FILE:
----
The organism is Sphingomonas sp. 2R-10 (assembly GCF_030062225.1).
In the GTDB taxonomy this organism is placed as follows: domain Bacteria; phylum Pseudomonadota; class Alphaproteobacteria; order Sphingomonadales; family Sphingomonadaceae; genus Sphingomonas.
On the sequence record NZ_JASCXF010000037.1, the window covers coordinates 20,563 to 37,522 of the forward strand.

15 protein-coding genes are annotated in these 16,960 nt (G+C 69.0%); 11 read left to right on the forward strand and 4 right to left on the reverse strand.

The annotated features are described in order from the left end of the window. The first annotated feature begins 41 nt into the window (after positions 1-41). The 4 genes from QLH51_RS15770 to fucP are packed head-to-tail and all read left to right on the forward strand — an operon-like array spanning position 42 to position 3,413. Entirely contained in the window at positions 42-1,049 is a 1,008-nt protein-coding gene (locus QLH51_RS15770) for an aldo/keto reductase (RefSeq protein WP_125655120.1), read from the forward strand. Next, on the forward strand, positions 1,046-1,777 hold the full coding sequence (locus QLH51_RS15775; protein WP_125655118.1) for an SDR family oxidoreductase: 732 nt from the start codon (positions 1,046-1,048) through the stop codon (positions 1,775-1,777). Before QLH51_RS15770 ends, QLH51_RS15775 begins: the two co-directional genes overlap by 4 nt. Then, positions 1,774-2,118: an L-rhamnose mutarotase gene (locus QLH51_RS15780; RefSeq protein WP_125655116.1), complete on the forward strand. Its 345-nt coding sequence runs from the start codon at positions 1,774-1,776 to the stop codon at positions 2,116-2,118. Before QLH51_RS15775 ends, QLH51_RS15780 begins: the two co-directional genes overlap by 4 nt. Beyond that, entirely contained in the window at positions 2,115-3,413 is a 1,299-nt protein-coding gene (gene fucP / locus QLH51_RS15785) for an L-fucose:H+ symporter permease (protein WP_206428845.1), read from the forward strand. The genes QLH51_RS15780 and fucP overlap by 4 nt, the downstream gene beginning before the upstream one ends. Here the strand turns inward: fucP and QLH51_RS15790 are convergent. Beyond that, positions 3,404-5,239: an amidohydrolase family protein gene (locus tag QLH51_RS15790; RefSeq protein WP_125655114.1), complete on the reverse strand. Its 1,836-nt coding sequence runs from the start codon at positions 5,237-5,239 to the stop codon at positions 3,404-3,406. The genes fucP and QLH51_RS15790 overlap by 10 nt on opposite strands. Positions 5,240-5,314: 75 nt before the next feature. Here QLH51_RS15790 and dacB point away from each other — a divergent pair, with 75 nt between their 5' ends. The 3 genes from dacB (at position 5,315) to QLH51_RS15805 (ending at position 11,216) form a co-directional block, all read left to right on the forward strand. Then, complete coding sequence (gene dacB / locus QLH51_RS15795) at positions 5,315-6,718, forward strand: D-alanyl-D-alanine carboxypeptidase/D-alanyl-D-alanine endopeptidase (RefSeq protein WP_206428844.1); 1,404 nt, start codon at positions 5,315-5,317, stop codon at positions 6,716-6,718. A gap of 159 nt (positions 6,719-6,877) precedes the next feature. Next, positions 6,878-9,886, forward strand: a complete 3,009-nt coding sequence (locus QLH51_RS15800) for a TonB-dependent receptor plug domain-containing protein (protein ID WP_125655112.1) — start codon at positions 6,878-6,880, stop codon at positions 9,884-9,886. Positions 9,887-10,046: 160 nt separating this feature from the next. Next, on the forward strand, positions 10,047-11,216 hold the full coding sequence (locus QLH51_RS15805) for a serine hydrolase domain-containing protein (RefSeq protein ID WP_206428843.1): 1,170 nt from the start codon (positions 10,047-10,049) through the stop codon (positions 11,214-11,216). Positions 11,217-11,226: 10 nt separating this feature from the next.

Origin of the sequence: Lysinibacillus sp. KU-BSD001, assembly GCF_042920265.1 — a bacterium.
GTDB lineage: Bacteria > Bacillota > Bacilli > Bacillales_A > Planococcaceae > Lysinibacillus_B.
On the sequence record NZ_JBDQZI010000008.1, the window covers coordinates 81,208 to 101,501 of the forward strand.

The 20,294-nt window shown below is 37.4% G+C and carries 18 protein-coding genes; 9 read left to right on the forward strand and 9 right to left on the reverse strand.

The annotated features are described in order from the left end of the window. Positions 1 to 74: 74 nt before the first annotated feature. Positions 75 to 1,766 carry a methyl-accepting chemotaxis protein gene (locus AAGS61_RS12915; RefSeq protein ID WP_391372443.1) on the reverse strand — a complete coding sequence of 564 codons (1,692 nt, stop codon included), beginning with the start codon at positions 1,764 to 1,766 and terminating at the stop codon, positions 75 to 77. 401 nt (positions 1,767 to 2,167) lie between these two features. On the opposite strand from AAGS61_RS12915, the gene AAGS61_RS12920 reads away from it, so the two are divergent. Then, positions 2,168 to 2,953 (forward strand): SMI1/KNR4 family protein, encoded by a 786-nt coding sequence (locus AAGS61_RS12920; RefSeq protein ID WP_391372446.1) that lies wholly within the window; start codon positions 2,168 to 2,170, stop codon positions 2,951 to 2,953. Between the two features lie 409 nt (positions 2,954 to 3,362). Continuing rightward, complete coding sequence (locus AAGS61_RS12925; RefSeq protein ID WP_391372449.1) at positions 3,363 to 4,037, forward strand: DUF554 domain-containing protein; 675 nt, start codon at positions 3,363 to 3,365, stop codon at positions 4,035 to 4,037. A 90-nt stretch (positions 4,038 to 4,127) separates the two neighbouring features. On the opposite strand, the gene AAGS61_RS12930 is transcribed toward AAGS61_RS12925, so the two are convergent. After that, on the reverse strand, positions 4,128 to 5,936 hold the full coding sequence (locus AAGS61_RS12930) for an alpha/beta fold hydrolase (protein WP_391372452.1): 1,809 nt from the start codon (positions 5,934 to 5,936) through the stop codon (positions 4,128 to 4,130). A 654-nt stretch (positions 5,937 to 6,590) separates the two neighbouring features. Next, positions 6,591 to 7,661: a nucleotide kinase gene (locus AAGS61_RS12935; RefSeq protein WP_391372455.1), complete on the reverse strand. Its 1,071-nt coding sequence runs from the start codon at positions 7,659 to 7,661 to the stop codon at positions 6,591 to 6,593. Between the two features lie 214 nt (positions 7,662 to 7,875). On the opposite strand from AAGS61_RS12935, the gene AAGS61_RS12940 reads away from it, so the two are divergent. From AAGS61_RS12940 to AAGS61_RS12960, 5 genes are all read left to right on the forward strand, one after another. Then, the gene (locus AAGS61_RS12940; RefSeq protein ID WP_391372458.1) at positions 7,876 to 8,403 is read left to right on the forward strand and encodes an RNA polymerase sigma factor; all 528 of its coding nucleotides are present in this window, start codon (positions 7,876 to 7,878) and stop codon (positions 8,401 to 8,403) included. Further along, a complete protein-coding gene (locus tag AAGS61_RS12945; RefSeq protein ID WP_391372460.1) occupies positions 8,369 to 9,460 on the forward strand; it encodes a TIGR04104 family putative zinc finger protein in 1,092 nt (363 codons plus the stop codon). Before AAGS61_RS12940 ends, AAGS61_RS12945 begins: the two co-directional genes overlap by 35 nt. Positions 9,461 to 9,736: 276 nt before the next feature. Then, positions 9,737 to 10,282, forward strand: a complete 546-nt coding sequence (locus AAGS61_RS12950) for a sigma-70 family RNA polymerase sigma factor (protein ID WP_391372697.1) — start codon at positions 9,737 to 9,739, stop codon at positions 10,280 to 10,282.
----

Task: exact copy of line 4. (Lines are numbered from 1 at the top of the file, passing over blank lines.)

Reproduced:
15 protein-coding genes are annotated in these 16,960 nt (G+C 69.0%); 11 read left to right on the forward strand and 4 right to left on the reverse strand.